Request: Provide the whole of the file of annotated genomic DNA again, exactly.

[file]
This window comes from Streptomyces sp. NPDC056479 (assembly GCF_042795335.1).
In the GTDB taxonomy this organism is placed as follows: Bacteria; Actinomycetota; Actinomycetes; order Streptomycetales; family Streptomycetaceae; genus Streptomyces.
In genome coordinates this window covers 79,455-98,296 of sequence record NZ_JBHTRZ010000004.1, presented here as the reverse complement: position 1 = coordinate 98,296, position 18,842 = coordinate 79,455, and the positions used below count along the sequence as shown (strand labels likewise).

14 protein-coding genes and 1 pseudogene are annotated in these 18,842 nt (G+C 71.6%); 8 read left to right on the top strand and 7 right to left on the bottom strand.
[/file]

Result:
This window comes from Streptomyces sp. NPDC056479 (assembly GCF_042795335.1).
In the GTDB taxonomy this organism is placed as follows: Bacteria; Actinomycetota; Actinomycetes; order Streptomycetales; family Streptomycetaceae; genus Streptomyces.
In genome coordinates this window covers 79,455-98,296 of sequence record NZ_JBHTRZ010000004.1, presented here as the reverse complement: position 1 = coordinate 98,296, position 18,842 = coordinate 79,455, and the positions used below count along the sequence as shown (strand labels likewise).

14 protein-coding genes and 1 pseudogene are annotated in these 18,842 nt (G+C 71.6%); 8 read left to right on the top strand and 7 right to left on the bottom strand.